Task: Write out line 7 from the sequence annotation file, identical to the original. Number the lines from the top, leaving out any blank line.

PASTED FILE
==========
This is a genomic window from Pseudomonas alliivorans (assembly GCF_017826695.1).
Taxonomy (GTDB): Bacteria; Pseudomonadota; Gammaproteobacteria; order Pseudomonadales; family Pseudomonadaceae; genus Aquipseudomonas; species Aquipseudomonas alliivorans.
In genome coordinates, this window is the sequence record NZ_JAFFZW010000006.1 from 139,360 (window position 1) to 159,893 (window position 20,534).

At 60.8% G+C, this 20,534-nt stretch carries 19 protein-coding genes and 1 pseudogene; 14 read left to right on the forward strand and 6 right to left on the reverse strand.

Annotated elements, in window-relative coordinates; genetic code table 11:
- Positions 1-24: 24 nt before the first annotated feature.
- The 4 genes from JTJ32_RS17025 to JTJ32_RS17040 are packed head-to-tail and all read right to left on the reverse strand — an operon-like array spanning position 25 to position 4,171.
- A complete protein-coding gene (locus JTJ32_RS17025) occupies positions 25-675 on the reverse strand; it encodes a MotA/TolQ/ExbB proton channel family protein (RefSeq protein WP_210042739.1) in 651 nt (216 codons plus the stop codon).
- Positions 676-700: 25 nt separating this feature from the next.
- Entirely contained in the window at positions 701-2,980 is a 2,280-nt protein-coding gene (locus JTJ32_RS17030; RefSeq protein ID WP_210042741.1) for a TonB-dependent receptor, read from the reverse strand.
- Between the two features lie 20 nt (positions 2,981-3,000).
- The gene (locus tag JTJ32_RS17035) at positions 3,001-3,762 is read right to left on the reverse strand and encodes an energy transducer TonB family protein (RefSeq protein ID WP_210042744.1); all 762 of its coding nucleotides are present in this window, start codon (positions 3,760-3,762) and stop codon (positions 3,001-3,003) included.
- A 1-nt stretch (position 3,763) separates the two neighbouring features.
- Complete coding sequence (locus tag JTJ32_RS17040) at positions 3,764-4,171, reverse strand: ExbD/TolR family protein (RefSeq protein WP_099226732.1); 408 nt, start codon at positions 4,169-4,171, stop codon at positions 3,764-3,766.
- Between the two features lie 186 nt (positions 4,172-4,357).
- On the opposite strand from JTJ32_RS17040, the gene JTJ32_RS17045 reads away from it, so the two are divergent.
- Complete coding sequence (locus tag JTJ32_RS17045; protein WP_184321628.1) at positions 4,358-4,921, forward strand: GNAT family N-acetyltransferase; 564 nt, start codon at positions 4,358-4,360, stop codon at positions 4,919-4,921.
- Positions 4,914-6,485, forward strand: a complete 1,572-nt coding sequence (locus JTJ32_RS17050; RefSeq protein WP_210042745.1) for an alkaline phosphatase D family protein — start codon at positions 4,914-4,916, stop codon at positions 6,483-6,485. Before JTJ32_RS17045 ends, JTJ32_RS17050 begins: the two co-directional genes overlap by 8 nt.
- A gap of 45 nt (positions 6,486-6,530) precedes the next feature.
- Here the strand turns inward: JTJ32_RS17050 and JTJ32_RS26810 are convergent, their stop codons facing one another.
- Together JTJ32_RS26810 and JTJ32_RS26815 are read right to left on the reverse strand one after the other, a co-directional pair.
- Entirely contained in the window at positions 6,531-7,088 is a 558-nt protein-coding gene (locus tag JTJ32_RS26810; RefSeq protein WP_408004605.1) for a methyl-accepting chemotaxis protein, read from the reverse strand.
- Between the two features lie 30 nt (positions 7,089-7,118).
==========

- The 4 genes from JTJ32_RS17025 to JTJ32_RS17040 are packed head-to-tail and all read right to left on the reverse strand — an operon-like array spanning position 25 to position 4,171.